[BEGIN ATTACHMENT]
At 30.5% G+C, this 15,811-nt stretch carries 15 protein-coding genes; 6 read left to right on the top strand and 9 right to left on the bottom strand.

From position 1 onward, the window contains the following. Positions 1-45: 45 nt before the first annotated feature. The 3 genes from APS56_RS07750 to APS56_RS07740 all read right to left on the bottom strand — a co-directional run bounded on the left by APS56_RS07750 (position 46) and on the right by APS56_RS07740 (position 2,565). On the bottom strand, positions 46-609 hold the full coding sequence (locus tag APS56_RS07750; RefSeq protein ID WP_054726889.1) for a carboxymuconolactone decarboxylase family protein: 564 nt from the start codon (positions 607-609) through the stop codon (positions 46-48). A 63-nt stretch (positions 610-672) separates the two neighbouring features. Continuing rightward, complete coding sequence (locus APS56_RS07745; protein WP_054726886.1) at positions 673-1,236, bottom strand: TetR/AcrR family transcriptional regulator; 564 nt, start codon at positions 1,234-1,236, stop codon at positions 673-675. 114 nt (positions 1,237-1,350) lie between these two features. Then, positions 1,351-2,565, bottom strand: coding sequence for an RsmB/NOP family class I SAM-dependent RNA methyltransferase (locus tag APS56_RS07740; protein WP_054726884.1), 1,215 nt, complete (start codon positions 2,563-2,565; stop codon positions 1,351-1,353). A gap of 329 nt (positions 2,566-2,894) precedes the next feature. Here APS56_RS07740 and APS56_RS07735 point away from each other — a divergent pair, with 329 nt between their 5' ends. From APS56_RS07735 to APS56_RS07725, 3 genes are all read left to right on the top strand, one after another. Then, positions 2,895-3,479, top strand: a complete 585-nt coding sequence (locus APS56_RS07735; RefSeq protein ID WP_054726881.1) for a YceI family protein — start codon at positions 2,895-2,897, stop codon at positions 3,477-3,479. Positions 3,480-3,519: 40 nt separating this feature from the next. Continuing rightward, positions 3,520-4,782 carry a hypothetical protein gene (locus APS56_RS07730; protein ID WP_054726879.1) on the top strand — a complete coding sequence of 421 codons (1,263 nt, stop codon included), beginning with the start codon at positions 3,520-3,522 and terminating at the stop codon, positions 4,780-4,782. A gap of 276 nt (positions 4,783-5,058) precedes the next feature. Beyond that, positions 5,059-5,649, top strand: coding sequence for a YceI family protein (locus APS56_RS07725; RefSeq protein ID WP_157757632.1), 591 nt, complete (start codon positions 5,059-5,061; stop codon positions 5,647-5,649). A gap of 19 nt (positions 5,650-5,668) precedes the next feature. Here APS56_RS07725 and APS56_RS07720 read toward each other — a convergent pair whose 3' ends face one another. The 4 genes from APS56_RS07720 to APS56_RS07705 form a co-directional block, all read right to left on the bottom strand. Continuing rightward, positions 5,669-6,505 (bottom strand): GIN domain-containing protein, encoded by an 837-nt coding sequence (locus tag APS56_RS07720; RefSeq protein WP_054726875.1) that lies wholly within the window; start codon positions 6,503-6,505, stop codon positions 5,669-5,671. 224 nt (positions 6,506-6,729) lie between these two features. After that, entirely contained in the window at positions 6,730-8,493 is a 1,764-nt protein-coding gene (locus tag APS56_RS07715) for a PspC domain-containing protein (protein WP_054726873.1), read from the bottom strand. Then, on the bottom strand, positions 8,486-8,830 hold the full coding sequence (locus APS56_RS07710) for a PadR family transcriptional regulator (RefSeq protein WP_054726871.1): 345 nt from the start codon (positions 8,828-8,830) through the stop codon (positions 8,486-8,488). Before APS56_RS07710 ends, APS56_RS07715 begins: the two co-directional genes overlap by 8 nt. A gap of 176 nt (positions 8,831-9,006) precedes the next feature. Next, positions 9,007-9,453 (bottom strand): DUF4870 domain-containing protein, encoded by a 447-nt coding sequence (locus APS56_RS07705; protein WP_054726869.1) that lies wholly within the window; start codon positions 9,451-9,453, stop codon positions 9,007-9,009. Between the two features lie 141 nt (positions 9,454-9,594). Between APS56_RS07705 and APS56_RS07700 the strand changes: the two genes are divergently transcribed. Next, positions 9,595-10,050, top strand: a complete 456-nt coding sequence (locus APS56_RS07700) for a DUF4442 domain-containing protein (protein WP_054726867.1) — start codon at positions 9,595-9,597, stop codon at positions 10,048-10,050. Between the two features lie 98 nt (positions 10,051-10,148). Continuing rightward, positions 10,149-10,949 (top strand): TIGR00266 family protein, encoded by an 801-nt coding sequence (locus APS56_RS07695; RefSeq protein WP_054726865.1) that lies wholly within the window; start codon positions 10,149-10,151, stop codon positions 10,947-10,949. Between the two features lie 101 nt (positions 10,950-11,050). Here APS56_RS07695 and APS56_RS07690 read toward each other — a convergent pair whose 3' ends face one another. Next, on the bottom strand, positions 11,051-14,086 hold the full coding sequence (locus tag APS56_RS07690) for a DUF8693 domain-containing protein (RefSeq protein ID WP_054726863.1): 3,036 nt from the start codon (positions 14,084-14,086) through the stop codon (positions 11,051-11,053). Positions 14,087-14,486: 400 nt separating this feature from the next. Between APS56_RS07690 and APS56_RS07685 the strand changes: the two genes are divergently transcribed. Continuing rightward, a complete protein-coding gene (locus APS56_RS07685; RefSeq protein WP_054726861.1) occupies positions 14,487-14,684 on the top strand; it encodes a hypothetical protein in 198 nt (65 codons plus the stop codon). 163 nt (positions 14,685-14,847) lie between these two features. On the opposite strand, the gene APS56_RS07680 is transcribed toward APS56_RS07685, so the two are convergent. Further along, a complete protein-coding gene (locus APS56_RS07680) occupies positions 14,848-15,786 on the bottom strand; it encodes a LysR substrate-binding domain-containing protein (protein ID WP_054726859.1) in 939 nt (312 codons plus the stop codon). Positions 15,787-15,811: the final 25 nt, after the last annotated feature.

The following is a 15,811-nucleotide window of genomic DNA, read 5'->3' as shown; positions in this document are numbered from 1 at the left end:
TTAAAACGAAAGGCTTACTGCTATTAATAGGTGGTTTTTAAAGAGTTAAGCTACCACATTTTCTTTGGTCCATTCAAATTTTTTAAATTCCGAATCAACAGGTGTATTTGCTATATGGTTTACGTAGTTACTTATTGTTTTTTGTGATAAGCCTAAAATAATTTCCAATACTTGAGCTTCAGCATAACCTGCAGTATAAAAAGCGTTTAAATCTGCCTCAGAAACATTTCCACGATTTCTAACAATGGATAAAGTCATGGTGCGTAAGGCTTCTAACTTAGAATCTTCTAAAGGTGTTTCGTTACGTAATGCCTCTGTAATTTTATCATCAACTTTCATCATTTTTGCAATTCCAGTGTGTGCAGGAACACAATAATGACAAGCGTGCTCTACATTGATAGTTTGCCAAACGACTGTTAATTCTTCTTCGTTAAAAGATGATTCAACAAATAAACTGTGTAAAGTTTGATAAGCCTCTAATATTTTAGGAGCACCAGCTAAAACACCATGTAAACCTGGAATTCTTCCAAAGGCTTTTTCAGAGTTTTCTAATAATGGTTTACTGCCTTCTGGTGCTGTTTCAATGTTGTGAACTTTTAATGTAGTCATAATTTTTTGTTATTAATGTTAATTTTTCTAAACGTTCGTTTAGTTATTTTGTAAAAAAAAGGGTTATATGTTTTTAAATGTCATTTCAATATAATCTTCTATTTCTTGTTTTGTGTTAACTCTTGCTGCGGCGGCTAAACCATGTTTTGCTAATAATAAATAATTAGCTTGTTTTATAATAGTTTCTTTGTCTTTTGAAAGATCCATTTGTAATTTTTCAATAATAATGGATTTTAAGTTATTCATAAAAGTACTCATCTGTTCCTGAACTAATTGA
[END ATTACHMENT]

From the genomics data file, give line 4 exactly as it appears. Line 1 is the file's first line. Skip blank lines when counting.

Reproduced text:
TTAAAACGAAAGGCTTACTGCTATTAATAGGTGGTTTTTAAAGAGTTAAGCTACCACATTTTCTTTGGTCCATTCAAATTTTTTAAATTCCGAATCAACAGGTGTATTTGCTATATGGTTTACGTAGTTACTTATTGTTTTTTGTGATAAGCCTAAAATAATTTCCAATACTTGAGCTTCAGCATAACCTGCAGTATAAAAAGCGTTTAAATCTGCCTCAGAAACATTTCCACGATTTCTAACAATGGATAAAGTCATGGTGCGTAAGGCTTCTAACTTAGAATCTTCTAAAGGTGTTTCGTTACGTAATGCCTCTGTAATTTTATCATCAACTTTCATCATTTTTGCAATTCCAGTGTGTGCAGGAACACAATAATGACAAGCGTGCTCTACATTGATAGTTTGCCAAACGACTGTTAATTCTTCTTCGTTAAAAGATGATTCAACAAATAAACTGTGTAAAGTTTGATAAGCCTCTAATATTTTAGGAGCACCAGCTAAAACACCATGTAAACCTGGAATTCTTCCAAAGGCTTTTTCAGAGTTTTCTAATAATGGTTTACTGCCTTCTGGTGCTGTTTCAATGTTGTGAACTTTTAATGTAGTCATAATTTTTTGTTATTAATGTTAATTTTTCTAAACGTTCGTTTAGTTATTTTGTAAAAAAAAGGGTTATATGTTTTTAAATGTCATTTCAATATAATCTTCTATTTCTTGTTTTGTGTTAACTCTTGCTGCGGCGGCTAAACCATGTTTTGCTAATAATAAATAATTAGCTTGTTTTATAATAGTTTCTTTGTCTTTTGAAAGATCCATTTGTAATTTTTCAATAATAATGGATTTTAAGTTATTCATAAAAGTACTCATCTGTTCCTGAACTAATTGA